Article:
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realpath edge cases

From: Assaf Gordon
Subject: realpath edge cases
Date: Sun, 25 Jun 2017 00:02:53 +0000
User-agent: Mutt/1.5.23 (2014-03-12)

Hello all,

I've encountered two interesting (?) edge-cases with realpath.
Perhaps they warrent a change in documentation (or even error-checking code).

Running 'realpath' in a deleted (unlinked) directory leads to confusing
error messages. Example:

   # In terminal 1
   mkdir /tmp/a
   cd /tmp/a

   # In another terminal
   rmdir /tmp/a

   # back in terminal 1
   $ realpath /foo

   $ realpath foo
   realpath: foo: No such file or directory

   $ realpath ../foo
   realpath: ../foo: No such file or directory

   $ realpath -m foo
   realpath: foo: No such file or directory

I'd say this error message is confusing, because naively 'realpath' does
not require the last component to exist, and with '-m' it doesn't
require any component to exist. Yet the error message hints that
something that should exist doesn't.

The reason for the error message is this flow:

Then xgetcwd fails (because the directory was deleted),
but despite the 'x' prefix, it only dies on ENOMEM,
not on ENOENT. It returns NULL, and the rest of the program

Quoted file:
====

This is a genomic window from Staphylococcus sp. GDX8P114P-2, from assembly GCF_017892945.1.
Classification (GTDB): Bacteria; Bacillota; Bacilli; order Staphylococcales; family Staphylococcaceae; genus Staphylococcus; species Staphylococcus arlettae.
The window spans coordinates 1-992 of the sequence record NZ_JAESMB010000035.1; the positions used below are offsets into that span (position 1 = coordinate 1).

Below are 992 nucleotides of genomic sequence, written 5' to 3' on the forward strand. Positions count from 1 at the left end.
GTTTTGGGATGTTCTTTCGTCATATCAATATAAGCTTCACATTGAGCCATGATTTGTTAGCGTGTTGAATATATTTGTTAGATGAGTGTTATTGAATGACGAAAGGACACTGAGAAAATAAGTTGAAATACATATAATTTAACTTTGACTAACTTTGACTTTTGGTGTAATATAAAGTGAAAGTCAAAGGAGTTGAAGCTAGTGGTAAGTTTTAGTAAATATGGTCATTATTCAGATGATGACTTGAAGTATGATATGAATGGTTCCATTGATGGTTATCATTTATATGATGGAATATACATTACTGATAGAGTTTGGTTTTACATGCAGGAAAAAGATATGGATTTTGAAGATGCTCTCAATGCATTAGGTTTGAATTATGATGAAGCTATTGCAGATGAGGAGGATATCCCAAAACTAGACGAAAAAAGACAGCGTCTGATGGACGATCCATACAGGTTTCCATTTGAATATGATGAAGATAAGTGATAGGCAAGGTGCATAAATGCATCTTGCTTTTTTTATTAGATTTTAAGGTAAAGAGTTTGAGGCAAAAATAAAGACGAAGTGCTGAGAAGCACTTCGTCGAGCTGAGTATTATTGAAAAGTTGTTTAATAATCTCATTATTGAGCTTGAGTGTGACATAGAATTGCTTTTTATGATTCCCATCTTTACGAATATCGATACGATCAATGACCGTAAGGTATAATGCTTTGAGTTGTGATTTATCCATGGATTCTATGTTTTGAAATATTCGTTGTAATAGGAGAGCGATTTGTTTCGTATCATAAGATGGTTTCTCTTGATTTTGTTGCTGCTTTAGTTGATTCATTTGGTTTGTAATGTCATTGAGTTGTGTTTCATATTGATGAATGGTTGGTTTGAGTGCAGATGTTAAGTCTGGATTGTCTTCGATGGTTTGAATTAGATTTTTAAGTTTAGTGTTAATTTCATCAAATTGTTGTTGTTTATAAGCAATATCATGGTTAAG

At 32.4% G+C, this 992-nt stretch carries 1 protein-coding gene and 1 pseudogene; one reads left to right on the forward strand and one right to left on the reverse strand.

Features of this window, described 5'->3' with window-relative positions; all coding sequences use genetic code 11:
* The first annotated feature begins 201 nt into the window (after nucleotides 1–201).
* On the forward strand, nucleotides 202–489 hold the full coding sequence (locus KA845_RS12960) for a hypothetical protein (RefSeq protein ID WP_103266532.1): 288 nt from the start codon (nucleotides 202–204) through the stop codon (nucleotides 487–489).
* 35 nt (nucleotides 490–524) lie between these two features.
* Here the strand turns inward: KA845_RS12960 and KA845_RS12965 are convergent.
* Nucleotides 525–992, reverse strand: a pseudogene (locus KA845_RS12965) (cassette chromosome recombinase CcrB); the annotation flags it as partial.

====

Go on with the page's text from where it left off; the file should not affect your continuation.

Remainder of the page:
fails, but errno remains at ENOENT.

Not sure what would be a good gnulib fix without breaking
existing code that uses 'canonicalize_filename_mode'.

Of course, it is always recommended not to run programs
in a deleted directory... many programs will fail with confusing

`realpath --help` shows:
 --relative-to=FILE       print the resolved path relative to FILE
 --relative-base=FILE     print absolute paths unless paths below FILE

This hints (to a naive person like me :) ) that realpath will calculate
relative path to any file. But in fact, it assumes that the FILE
argument is always a directory, and with 'realpath -e' it indeeds
verifies it's a directory.


   $ mkdir /tmp/b
   $ cd /tmp/b
   $ touch 1
   $ realpath --relative-to=/tmp/b/1 2
   $ realpath -e --relative-to=/tmp/b/1 2
   realpath: /tmp/b/1: Not a directory

One could argue it doesn't matter since 'realpath'
is mainly used to construct path strings in script.
But the resulting concatenated string is not a valid path:

   $ touch /tmp/b/1/../2
   touch: cannot touch '/tmp/b/1/../2': Not a directory

That is, if someone writes a shell script like:

   rel=$(realpath --relative-to="$base" another.txt)

There might be assumption that "$base/$rel" should always work,
but it only works correctly if '$base' is a directory, despite
realpath not returning error message.

I assume that checking if the argument to --relative-{to,base}
is actually a directory when not using 'realpath -e' is not
acceptable as it will break existing behaviour.

So perhaps just update the usage text? (patch attached).
If not, then add a new 'gotcha' ?

- assaf

Attachment: 0001-realpath-improve-usage-description-for-relative-to-b.patch
Description: Text Data

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